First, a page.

Best way to imprt/archive 310 GB of Photos+video from external HD to my new MBP

Discussion in 'Digital Photography' started by desmotesta, Nov 29, 2012.

  1. desmotesta macrumors member

    Nov 17, 2012
    Hello all,

    I have recently switched from PC to a MBP. I have around 310 GB of Pictures (9 years worth) and HD Home videos (3+ years worth) that I would like to import/archive onto my MBP.

    The download is partially for backup purposes and I would also like to start editing/finalizing some of the HD Video that has been archived for a long time.

    The same exact content is "backed up" on two external 500 GB HDs.

    Being very unfamiliar with Mac in general and iPhoto-Ivideo in particular, I am looking for the best way to "Import" this large sum of data onto my MBP.

    Do I import using iPhoto and Ivideo, or is there another APP (Apple or 3rd party) that would help me import photo+video while keeping the same file and folder structure I am used to?

    I have a 750 GB of hard drive space, so space isn't an issue.

    Any help would be greatly appreciated.
  2. snberk103 macrumors 603

    Oct 22, 2007
    An Island in the Salish Sea
    There isn't a magical way to make this "easy", if you are wanting to use iPhoto as it is intended. I have no video experience, so I can't comment on that aspect.

    What you should know is that iPhoto is a Digital Asset Manager, as is Adobe's Lightroom and Apple's Aperture. This means that it is a database, and is designed to replace the nested folder system that most non-Mac users use to organize their photos. It (iPhoto) also has some editing functions, and is tied in to some print shops so that you can create calendars, books, cards, etc.

    If you want to take advantage of iPhoto as it is intended, you will need to take the plunge and let it import your photos into its library. Let iPhoto worry about where it has put your photos - your job is to create the Albums and Keywords that allow you to find them again.

    One other thing to note.... When you edit an image in iPhoto, it does not write those changes to the photo - the edits are recorded in the database. This is called "non-destructive" editing.

    If you are interested.... do an advanced search in MR using my name and 'iPhoto'. I have written many times about the advantages of using iPhoto as intended, and trying to pull people away from the ancient system of using nested folders ;) .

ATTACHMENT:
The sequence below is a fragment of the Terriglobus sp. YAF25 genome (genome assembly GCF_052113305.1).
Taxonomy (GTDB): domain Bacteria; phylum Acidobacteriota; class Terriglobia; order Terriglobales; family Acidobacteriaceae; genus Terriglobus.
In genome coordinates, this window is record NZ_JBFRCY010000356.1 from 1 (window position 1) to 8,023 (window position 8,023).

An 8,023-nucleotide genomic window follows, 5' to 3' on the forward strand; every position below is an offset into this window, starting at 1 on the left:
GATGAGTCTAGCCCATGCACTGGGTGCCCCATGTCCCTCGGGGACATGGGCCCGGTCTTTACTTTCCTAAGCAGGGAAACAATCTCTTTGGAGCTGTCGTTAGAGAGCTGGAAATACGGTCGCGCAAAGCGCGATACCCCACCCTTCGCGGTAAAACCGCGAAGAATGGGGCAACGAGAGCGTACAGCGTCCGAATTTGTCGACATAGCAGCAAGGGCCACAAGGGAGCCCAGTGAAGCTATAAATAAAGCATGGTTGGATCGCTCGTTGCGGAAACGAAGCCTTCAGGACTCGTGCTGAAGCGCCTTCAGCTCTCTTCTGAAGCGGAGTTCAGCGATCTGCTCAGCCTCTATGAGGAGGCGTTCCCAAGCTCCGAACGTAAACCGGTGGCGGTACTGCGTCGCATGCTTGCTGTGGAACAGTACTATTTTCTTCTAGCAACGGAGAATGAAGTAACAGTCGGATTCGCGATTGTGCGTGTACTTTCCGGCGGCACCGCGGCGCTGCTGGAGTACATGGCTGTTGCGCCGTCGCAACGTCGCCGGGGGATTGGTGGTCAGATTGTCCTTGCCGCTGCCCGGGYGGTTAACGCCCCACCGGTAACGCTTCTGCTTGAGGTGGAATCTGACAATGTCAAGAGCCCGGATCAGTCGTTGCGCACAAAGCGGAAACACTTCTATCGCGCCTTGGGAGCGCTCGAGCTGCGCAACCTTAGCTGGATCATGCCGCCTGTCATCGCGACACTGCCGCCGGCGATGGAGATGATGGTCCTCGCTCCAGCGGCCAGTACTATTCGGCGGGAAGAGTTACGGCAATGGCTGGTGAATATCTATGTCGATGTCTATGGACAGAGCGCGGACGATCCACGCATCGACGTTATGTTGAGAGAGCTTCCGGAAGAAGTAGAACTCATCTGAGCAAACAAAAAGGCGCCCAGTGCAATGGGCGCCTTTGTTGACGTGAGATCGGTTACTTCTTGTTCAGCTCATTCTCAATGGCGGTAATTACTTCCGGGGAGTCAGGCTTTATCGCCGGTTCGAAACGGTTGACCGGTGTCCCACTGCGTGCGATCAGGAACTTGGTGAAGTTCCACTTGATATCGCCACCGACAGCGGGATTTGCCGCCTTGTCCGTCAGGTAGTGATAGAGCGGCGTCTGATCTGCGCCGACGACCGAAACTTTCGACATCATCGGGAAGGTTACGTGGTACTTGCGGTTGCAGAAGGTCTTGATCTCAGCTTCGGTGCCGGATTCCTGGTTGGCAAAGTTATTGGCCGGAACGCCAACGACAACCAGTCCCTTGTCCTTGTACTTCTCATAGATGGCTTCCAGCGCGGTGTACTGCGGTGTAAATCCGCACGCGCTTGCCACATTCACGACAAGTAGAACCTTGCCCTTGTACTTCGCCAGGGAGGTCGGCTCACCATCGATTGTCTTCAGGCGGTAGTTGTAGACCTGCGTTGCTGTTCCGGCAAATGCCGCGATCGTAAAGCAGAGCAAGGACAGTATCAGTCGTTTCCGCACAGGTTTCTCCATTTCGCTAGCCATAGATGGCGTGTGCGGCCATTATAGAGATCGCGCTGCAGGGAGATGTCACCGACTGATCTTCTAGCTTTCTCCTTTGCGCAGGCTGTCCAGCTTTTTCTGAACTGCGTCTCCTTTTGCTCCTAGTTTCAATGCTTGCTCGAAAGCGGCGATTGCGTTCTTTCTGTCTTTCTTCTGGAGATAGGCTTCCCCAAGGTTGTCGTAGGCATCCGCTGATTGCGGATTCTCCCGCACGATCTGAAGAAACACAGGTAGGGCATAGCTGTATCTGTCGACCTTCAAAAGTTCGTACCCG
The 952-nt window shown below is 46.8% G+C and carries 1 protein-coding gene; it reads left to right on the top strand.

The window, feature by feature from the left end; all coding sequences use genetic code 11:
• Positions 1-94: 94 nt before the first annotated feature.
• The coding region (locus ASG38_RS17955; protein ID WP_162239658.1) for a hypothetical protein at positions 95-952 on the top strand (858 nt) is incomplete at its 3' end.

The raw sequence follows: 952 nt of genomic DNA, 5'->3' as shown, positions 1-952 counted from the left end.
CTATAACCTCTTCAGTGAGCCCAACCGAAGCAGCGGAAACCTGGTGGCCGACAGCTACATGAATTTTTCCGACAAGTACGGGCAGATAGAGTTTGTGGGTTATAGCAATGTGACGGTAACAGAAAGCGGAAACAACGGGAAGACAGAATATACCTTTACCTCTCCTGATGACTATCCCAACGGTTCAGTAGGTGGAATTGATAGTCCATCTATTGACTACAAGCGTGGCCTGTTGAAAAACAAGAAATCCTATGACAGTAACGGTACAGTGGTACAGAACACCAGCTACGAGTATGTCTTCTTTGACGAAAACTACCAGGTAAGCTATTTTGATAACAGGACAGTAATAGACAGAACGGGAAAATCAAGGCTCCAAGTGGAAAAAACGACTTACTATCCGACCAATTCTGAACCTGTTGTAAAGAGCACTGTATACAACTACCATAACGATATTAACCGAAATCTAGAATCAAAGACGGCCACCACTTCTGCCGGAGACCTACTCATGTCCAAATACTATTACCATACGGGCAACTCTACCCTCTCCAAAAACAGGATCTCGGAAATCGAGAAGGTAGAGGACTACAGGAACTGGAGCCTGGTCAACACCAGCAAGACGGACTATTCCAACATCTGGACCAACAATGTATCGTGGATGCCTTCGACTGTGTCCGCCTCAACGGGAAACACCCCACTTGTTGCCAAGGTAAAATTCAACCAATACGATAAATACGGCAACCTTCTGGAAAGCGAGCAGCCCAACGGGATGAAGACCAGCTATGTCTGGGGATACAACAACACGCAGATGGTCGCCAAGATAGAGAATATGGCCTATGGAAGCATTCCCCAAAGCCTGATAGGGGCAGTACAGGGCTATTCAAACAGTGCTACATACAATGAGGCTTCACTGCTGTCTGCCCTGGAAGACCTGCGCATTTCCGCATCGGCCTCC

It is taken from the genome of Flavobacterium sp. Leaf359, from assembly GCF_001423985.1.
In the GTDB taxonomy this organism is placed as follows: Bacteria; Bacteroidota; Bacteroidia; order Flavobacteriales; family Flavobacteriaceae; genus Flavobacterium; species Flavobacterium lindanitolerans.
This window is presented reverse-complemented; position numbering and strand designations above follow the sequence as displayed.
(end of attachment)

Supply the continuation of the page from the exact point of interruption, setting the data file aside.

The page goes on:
3. mikepro macrumors 6502

    Sep 3, 2010
    With a library that big, I'd really suggest Aperture, (or maybe Lightroom if you prefer the Adobe stuff).

    Aperture is like a more "pro" version of iPhoto. It is better at handling multiple libraries, switching between them, and archiving photos. So, you don't have to have all of your photos and videos in one library. You can break it apart into pieces that make logical sense.

    But, you can do this in iPhoto, and edit your videos in iMovie.

    What are you using to manage your files now? Have you done edits to them, tagged them with keywords? If so, you may want to use the export features of your current software to export the photos with your edits and write the keywords to file, and then import them into iPhoto or Aperture.

    Since you have multiple copies of these, don't be afraid to experiment and get a feel for the software. Export a chunk of your current photos, then import them into iPhoto or Aperture. See how it went, if you got all the metadata and structure you were expecting. If not, delete your library and start over. After some experiments and figuring out what works, go ahead and do the whole shebang.
  4. robgendreau macrumors 68040

    Jul 13, 2008
    Another thing to consider is how LR or Aperture import.

    Although both are intended to use databases/libraries to organize photos, they both allow you to either import into a folder structure (semi-hidden, eg, in Aperture or iPhoto) or to index photos that are in some structure you've already set up.

    I use indexing, which leaves photos where they are. I don't worry too much about that structure, since LR and/or Aperture do that for me. But it means that other applications I use find those photos more easily.

    As suggested, try both ways and see what works for you.
  5. filmbufs macrumors 6502


    Sep 8, 2012
    Can you import photo files from Lightroom 4 into imovie hd?
  6. desmotesta thread starter macrumors member

    Nov 17, 2012
    I have purchased a copy of Lightroom 4 and am awaiting its arrival.

    I will let you guys know how it works out.

    Thank you for your help
  7. snberk103 macrumors 603

    Oct 22, 2007
    An Island in the Salish Sea
    In the mean time you can download and use the trial version. It is a full version. When your box arrives all you have to do is put the license key into your trial version. The trial version is good for 30 days.

    Also, the Adobe site has some very good support pages, including tips and hints written by professionals who use Lr. I find a lot of other internet Lr help to be not just less than useful, but sometimes just plain wrong. I have been using Lr for a long time - early version 2. I am a very accomplished intermediate user, and teach it privately. If you need help, just PM me, or post here to that everybody can read.

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